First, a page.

- One adult can manage small groups of 4-6 students during this activity. The teacher or adult in each group will help students use the camera or smart-phone to take photos of each young plant they find and of the adult plant that matches it. Then they will help them take a closer look - taking time to find more of each plant and then looking for evidence of more young and adult plants. Ask: What do you notice? Where did you find it? What is the evidence of an adult? A young one? Are there different kinds of features? What are those features of the young plants that show evidence that they are the same or different from adults? [Possible focus species: rockweed (Fucus spp.), sea lettuce, kelps, dulse]
Review properties that can be noticed such as color, shape, size, type of place the plant lives (its habitat).
- Have the adults focus student attention on an area where there is a “patch” of numerous organisms of the same species (Focus species: seaweeds, mussels, barnacles). Ask: Are all of these plants (or animals) exactly the same? In addition to some being younger and smaller and some being older and larger, what other differences do you notice?
Take a picture of the patch that shows the individual variability.
If the weather and student attention for listening permits, gather students back together in the large group to share their evidence. Start with one type of plant. If possible, have samples of the different kinds of plants that have obvious differences between young and adults that are evident from looking.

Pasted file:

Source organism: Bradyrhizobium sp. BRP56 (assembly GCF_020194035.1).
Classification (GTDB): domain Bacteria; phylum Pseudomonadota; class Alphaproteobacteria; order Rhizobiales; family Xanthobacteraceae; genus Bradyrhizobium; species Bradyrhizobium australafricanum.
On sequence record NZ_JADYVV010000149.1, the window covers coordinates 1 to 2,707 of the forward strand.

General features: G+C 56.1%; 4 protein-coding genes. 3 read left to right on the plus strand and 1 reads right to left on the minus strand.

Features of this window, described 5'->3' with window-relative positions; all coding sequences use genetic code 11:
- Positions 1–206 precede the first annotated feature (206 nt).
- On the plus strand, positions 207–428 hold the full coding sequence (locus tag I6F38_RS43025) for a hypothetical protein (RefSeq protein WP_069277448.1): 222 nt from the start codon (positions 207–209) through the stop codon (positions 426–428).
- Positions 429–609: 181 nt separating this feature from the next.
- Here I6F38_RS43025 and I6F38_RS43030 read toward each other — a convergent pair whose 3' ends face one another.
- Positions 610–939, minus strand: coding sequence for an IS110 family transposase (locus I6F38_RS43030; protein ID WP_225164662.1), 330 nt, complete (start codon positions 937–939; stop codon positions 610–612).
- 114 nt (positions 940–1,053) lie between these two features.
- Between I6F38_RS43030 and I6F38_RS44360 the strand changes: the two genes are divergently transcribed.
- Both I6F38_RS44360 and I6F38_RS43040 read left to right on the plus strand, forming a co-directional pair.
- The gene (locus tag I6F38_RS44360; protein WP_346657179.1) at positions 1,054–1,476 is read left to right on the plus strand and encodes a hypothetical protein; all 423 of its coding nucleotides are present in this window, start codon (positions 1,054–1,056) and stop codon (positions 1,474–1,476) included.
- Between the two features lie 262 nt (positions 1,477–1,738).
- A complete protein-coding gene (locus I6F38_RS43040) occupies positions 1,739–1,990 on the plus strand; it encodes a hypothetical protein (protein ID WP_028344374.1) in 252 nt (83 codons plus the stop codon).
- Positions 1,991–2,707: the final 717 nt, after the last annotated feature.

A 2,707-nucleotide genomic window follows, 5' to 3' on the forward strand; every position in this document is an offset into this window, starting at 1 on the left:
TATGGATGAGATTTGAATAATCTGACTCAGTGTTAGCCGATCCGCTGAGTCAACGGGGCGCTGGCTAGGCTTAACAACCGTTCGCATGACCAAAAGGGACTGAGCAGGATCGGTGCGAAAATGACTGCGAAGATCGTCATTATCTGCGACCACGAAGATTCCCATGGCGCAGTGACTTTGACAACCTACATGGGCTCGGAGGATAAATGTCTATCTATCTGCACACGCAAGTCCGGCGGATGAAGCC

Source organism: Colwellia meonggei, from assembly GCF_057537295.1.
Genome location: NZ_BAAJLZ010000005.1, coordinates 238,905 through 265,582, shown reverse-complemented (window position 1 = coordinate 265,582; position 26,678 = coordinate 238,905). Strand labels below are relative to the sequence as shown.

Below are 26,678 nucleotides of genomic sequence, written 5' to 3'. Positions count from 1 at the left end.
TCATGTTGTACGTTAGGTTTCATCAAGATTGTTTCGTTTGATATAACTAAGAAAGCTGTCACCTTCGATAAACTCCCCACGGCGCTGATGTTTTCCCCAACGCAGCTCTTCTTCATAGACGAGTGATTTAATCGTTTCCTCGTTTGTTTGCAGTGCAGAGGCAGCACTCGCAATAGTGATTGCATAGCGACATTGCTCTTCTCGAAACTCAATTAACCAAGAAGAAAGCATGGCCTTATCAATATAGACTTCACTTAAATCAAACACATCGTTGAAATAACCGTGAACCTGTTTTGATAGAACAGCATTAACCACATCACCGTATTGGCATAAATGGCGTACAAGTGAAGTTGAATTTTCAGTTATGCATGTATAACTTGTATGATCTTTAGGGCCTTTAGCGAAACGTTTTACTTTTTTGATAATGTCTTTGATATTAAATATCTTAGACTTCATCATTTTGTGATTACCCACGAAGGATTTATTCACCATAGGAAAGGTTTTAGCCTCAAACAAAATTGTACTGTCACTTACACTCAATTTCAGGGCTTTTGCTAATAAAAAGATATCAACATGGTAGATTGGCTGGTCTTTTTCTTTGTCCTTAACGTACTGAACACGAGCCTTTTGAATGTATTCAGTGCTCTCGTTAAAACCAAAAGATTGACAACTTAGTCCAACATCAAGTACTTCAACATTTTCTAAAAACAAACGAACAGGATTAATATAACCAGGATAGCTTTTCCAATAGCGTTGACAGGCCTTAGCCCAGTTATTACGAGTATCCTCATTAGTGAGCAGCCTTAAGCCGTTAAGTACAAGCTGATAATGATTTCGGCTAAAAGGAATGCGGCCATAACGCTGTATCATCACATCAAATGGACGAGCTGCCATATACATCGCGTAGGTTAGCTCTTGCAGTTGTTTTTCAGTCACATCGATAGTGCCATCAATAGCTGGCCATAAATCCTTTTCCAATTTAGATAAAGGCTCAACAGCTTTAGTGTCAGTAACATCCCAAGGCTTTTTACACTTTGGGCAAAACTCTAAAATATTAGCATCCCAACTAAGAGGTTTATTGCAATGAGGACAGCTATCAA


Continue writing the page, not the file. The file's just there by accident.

First ask: What did you find? Guide discussion, emphasizing differences between the adult and young plants of each species, emphasizing color, size, shape, texture, and the type of place where each adult and young plant was found. Ask additional questions about making observations: How can we find more information by more observations? What do you wonder about this plant that you can’t find out just by looking at it? What other types of observations could you make?
Then ask: What types of traits did you observe in your patch of plants (or animals)? In what ways were all of the individuals in the patch the same? How were they different?
If the weather makes this discussion difficult, hold it back in the classroom instead. You can supplement the discussion in the classroom or review what was discussed at the end of the field trip by organizing the photos taken and providing more information in the form of line drawings, photos in books, and videos.
In their science notebooks, students can draw and/or add and label printed photos, noting similarities and differences of immature/young and adult plants. They can also draw and label the traits that were the same and different in the type of plant or animal they observed in the patch.
Formative Assessments: Compare and contrast discussions provide the opportunity for formative assessment of understanding.
Use follow up lessons, clipboard qualitative notes, a collection of photos/drawings with labels and/or video tape of a class discussion to evaluate student performance in using observations to make evidence-based accounts, using vocabulary words correctly and displaying a deeper understanding of the pattern of young and adult plants and animals.